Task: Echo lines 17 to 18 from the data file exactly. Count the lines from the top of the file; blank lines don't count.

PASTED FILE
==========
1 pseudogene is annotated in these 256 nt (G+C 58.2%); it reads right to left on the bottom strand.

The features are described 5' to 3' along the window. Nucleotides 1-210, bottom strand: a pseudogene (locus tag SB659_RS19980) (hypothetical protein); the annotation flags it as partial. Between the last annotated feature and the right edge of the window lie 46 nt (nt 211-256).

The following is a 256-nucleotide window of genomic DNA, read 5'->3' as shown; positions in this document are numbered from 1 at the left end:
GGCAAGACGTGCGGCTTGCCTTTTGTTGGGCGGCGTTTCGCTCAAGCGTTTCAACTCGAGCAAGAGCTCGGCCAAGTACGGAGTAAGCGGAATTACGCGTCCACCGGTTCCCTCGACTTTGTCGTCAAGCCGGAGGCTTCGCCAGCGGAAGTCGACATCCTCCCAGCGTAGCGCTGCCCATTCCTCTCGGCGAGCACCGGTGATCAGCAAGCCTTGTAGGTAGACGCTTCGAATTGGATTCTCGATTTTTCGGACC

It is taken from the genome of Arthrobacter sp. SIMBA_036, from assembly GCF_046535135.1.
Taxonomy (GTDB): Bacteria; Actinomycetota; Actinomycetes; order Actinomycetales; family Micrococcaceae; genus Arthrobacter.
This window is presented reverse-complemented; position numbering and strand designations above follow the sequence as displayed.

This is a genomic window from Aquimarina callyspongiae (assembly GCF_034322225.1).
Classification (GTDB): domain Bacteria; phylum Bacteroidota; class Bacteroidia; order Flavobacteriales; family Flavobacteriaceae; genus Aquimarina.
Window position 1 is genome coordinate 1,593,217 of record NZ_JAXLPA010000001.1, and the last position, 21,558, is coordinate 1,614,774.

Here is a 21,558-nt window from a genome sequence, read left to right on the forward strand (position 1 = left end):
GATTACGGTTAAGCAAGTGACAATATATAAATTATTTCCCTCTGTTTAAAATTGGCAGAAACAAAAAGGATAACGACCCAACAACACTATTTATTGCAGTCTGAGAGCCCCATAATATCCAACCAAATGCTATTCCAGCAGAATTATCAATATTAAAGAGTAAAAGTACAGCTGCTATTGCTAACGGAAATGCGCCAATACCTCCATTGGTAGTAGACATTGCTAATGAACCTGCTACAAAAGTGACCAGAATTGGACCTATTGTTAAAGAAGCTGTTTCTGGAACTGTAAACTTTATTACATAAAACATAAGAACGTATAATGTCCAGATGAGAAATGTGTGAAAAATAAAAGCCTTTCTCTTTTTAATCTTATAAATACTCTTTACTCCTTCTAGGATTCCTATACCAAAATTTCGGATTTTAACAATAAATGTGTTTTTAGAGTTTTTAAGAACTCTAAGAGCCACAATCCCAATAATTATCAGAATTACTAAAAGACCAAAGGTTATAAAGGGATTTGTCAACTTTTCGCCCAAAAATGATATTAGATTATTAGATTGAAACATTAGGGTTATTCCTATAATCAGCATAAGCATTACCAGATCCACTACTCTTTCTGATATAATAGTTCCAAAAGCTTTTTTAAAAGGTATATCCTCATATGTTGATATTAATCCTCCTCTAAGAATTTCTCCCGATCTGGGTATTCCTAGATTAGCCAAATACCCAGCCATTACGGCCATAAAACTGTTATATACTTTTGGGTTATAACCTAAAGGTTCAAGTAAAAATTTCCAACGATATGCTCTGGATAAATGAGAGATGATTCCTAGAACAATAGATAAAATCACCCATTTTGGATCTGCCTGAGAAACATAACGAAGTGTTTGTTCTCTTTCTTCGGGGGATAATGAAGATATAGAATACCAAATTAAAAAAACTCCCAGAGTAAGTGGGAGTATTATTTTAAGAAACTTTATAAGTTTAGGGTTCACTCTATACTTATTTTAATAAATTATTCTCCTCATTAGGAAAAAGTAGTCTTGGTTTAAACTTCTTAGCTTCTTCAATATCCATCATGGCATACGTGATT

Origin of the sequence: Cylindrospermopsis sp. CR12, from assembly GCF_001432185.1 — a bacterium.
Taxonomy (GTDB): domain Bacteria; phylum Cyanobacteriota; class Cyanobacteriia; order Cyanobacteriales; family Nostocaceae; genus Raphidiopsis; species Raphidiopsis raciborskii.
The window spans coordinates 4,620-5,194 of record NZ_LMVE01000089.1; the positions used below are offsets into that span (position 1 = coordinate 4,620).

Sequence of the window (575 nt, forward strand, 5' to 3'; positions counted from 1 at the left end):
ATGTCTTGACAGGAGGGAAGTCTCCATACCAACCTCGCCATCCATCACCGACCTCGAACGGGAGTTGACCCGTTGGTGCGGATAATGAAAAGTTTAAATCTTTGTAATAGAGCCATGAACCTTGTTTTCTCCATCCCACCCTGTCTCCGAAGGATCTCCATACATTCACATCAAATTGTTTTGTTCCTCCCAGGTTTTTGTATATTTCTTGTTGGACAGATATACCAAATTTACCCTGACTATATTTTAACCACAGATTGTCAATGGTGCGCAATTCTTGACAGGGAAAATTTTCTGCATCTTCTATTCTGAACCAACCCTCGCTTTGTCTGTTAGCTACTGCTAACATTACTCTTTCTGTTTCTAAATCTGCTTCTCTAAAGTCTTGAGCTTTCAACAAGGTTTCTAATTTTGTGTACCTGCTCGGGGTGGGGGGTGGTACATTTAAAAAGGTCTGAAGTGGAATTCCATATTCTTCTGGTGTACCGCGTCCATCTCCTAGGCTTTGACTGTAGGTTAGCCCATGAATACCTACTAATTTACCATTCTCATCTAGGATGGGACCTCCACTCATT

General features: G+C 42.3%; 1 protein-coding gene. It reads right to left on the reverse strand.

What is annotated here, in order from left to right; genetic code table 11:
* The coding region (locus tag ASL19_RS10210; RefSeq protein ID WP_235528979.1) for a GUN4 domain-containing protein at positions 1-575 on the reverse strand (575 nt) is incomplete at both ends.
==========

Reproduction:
ATGTCTTGACAGGAGGGAAGTCTCCATACCAACCTCGCCATCCATCACCGACCTCGAACGGGAGTTGACCCGTTGGTGCGGATAATGAAAAGTTTAAATCTTTGTAATAGAGCCATGAACCTTGTTTTCTCCATCCCACCCTGTCTCCGAAGGATCTCCATACATTCACATCAAATTGTTTTGTTCCTCCCAGGTTTTTGTATATTTCTTGTTGGACAGATATACCAAATTTACCCTGACTATATTTTAACCACAGATTGTCAATGGTGCGCAATTCTTGACAGGGAAAATTTTCTGCATCTTCTATTCTGAACCAACCCTCGCTTTGTCTGTTAGCTACTGCTAACATTACTCTTTCTGTTTCTAAATCTGCTTCTCTAAAGTCTTGAGCTTTCAACAAGGTTTCTAATTTTGTGTACCTGCTCGGGGTGGGGGGTGGTACATTTAAAAAGGTCTGAAGTGGAATTCCATATTCTTCTGGTGTACCGCGTCCATCTCCTAGGCTTTGACTGTAGGTTAGCCCATGAATACCTACTAATTTACCATTCTCATCTAGGATGGGACCTCCACTCATT

General features: G+C 42.3%; 1 protein-coding gene. It reads right to left on the reverse strand.